Economics: A Question

I’m studying economics for the first time this semester. I suppose I’m a little embarrassed that it’s taken me this long, but better late than never. Our text is specifically about micro-economics and public finance.

Reading the introductory material, I can’t help but notice (clearly, in print) something that I’ve suspected for a long time: economists think that people are robots. With the caveat that I’ve only read three chapters of this textbook, so far it seems to me that all of the economic theory (Pareto efficiency, welfare economics, etc) depends rather strongly on people being good little rational choice-making utility maximizers.

Thing is, I don’t feel like a mechanically rational utility maximizer, and I don’t think anyone else really is, either. Can someone who’s studied more of this than I have point me to some readings in one of the following two categories?

  1. An economist making reassuring noises that, yes, these things are only models, and as a result they’re only abstractions and approximations, and only a very shallow thinkier would take all of this perfectly literally.
  2. A serious thinker making a critique of rational choice and utility maximization as the underpinnings of (micro-)economics.

Thanks, smart people of the Internet!

Economics: A Question

0 thoughts on “Economics: A Question

  1. arthegall says:

    Certainly the first couple of chapters of Von Neumann and Morgenstern should be required reading on the topic. (I don’t have my copy on hand, to say exactly how many chapters — but it’s in the very beginning of the book.) They have a few words to say about the ‘normative’ vs. ‘descriptive’ takes on utility, if I remember correctly.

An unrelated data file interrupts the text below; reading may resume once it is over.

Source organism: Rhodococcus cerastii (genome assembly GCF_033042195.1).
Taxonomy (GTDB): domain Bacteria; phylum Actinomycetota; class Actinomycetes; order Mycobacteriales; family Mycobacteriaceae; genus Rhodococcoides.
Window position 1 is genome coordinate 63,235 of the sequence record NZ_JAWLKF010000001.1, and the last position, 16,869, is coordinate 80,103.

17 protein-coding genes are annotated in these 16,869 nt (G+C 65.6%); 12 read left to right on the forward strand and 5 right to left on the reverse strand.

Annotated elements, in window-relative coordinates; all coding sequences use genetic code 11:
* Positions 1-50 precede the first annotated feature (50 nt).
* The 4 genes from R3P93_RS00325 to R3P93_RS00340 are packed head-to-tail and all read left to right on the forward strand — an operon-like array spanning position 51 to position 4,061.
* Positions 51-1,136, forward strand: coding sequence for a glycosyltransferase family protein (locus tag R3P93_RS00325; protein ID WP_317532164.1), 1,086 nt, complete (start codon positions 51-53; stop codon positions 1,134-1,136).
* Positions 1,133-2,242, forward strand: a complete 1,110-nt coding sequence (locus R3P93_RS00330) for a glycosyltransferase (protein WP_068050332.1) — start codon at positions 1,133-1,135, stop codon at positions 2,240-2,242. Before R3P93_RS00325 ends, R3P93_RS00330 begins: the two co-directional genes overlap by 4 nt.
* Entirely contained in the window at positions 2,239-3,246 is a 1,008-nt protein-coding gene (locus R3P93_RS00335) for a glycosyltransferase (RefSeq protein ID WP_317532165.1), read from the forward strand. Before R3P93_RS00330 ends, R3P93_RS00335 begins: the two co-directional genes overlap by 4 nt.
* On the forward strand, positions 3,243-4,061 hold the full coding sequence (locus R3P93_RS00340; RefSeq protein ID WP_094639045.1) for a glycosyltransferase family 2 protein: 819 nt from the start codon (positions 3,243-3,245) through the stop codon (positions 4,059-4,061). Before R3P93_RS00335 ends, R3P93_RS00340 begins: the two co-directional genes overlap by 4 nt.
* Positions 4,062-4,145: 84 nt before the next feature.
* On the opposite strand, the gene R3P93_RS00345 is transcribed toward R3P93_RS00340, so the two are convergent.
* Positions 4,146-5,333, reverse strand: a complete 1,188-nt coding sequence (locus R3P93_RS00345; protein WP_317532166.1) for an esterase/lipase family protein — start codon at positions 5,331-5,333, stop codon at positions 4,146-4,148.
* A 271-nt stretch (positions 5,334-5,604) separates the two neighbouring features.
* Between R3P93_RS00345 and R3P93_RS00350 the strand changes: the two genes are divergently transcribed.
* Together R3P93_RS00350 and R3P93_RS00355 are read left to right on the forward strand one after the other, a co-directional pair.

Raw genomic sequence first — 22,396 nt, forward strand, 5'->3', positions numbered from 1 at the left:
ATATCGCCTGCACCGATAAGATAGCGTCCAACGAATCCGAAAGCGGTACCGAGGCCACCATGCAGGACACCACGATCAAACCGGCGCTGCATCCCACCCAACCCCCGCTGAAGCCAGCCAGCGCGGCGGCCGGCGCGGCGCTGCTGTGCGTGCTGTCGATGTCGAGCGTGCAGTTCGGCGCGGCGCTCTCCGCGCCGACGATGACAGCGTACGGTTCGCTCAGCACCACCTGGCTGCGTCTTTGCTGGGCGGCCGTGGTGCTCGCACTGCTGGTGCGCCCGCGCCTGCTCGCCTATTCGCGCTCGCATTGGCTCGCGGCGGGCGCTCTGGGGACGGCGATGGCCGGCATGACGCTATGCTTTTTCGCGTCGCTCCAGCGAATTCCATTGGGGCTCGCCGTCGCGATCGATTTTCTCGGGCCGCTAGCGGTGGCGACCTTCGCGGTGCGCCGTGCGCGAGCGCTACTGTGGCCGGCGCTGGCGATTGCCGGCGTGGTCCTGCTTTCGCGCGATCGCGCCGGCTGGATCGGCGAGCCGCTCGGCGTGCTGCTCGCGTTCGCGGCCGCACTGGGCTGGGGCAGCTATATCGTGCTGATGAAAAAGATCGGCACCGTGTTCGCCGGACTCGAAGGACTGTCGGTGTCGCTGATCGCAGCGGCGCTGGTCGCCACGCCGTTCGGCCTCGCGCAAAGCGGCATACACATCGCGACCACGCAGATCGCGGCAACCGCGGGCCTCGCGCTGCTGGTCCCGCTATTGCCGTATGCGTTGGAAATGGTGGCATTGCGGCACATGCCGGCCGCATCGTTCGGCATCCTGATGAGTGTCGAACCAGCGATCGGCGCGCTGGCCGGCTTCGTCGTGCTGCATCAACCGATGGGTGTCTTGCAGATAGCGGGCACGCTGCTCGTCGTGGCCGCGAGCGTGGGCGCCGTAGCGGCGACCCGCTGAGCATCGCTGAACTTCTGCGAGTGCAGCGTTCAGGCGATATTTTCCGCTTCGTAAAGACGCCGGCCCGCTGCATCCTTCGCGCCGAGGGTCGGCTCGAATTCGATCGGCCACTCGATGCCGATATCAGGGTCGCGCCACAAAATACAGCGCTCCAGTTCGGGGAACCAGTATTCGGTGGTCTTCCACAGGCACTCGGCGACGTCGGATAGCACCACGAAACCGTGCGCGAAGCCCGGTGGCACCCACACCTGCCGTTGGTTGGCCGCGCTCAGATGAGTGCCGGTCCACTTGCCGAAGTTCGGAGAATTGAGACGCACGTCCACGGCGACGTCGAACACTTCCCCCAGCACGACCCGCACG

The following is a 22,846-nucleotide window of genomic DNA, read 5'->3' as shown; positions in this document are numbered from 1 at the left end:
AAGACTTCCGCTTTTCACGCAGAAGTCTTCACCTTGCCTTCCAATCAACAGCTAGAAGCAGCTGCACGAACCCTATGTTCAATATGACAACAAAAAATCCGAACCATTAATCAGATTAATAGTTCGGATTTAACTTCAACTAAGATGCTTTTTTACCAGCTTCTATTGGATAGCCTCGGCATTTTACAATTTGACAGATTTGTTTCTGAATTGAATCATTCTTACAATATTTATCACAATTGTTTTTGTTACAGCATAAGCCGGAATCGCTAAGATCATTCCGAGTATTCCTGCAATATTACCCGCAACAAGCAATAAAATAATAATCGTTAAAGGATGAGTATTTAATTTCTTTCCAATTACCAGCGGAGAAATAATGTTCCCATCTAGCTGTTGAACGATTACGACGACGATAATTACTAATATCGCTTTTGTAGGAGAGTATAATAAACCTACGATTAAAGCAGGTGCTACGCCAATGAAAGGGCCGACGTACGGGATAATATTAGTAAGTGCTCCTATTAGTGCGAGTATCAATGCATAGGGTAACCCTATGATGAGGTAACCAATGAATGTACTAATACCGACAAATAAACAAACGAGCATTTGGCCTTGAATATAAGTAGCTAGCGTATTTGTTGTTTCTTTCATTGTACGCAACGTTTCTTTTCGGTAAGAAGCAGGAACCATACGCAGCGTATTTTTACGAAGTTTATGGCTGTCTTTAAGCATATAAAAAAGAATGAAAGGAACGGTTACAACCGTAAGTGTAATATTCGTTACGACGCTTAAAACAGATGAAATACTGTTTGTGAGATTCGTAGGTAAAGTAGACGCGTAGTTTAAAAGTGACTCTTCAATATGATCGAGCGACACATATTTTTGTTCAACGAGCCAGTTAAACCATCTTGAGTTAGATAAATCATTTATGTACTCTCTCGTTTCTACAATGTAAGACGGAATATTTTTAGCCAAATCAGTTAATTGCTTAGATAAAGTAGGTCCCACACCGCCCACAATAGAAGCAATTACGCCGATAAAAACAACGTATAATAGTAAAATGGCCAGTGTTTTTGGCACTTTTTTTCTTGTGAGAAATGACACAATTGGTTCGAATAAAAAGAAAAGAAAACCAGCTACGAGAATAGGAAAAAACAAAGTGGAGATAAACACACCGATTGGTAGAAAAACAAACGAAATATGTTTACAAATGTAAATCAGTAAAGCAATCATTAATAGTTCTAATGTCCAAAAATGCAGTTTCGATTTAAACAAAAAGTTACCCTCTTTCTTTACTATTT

This Keynes quote, from DeLong, is also probably relevant.

    Also, a description of prices as they arise in an arbitrage-free system might be somewhat tangential. For instance.

    But I am not an economist either, so: grain of salt.

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  2. Andre says:

    von neumann and morgenstern focus on what i would imagine is the more specialized subject of decision theory. i was also going to mention the normative (also known as prescriptive) vs descriptive thingee. the subject does get more advanced than maximizing expected utility and there are plenty of models that try to account for more real word behaviors (i actually wrote my thesis on decision theoretic models that allowed for violations of transitivity). the fact of the matter is that it’s more fun to construct normative mathematically-based models that make some basic assumptions that inevitably won’t always be true. there’s no way you can construct a set of rules to model the behaviors of irrational agents, and without those assumptions, it’s basically an observational science, right? imagine if you were an economist, which would you rather do? contruct a sim-universe or gather data?

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